Login to bookmark this video
Buy Access to Course

Security Events & Listeners


Share this awesome video!


Keep on Learning!

With a Subscription, click any sentence in the script to jump to that part of the video!

Login Subscribe

If you've used Symfony for a while, you probably know that Symfony dispatches events during the request-response process and that you can listen to them. To see these events and their listeners, we can run:

symfony console debug:event

I'm not going to go too deeply, but, this kernel.request event is dispatched on every request before the controller is called. This means that all of these listeners are executed before our controller. Listeners to this kernel.response event are called after our controller.

These two events have... nothing to do with the security system. But it turns out that our firewall also dispatches several events during the authentication process. And, we can also listen to those.

To see a list of all of the listeners to these events, we can run debug:event again, but with a special --dispatcher= set to security.event_dispatcher.main:

symfony console debug:event --dispatcher=security.event_dispatcher.main

I know, that looks a little funny... but this allows us to list the event listeners for the event dispatcher that's specific to the main firewall.

Looking at the Core Security Events & Listeners

And... awesome! A totally different set of events and listeners. This is so cool. Look back at our custom LoginFormAuthenticator class. We're not using this anymore, but it can help us understand which events are dispatched through the process.

We know that, in our authenticate() method, our job is to return the Passport:

83 lines | src/Security/LoginFormAuthenticator.php
// ... lines 1 - 26
class LoginFormAuthenticator extends AbstractLoginFormAuthenticator
// ... lines 29 - 39
public function authenticate(Request $request): PassportInterface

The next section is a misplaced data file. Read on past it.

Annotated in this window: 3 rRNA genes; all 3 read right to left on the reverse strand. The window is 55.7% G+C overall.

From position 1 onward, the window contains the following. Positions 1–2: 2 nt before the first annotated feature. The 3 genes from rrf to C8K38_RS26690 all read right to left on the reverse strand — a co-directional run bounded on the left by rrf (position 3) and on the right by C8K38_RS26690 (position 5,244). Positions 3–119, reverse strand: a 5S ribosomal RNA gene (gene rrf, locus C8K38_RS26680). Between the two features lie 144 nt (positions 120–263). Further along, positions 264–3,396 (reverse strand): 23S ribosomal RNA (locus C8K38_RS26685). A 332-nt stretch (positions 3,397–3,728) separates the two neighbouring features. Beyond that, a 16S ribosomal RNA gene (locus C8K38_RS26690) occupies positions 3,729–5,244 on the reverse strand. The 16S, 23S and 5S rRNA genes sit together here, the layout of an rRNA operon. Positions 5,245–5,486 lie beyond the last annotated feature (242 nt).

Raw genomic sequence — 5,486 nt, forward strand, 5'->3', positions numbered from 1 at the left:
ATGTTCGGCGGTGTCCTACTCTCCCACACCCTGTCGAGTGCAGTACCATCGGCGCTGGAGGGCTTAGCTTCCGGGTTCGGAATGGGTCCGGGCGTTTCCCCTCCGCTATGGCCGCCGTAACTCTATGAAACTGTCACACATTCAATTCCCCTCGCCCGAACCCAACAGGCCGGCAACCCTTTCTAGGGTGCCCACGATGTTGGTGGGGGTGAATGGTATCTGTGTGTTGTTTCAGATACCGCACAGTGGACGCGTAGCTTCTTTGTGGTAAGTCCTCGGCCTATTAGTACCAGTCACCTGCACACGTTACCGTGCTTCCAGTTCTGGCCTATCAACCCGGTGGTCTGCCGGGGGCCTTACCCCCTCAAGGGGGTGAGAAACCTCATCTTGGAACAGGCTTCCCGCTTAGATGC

$email = $request->request->get('email');
$password = $request->request->get('password');
return new Passport(
new UserBadge($email, function($userIdentifier) {
// optionally pass a callback to load the User manually
$user = $this->userRepository->findOneBy(['email' => $userIdentifier]);
if (!$user) {
throw new UserNotFoundException();
return $user;
new PasswordCredentials($password),
new CsrfTokenBadge(
(new RememberMeBadge())->enable(),
// ... lines 66 - 81

Then, after the authenticate() method is called - on any authenticator - Symfony dispatches CheckPassportEvent. There are a bunch of cool listeners to this.

For example, UserProviderListener is basically responsible for loading the User object, CheckCredentialsListener is responsible for checking the password, CsrfProtectionListener validates the CSRF token and LoginThrottlingListener checks... the login throttling.

If we fail authentication, there's a different event for that: LoginFailureEvent. Right now, our app has just one listener - RememberMeListener - which clears the "remember me" cookie if the user had one.

When login is successful, Symfony dispatches LoginSuccessEvent. This already has 5 listeners in our app, including the listener that sets the "remember me" cookie.

There's also an event that's dispatched when you log out... so you can run code or even control what happens - like where the user is redirected to.

This next one - TokenDeauthenticatedEvent - is a bit more subtle. It's dispatched if the user "loses" authentication... but didn't log out. It's basically dispatched if certain data changes on the user. For example, imagine you're logged in on two computers and then you change your password on the first. When you refresh the site on the second computer, you will be "deauthenticated" because your password changed on another machine. In that case, this event is dispatched.

Oh, and this security.authentication.success isn't too important, it's very similar to LoginSuccessEvent.

Knowing about these events is critical because I want to make it so that if the user tries to log in using an email that has not been verified, we prevent that and show them a nice message.

Let's do that next by bootstrapping our very own shiny event listener that has the ability to cause authentication to fail.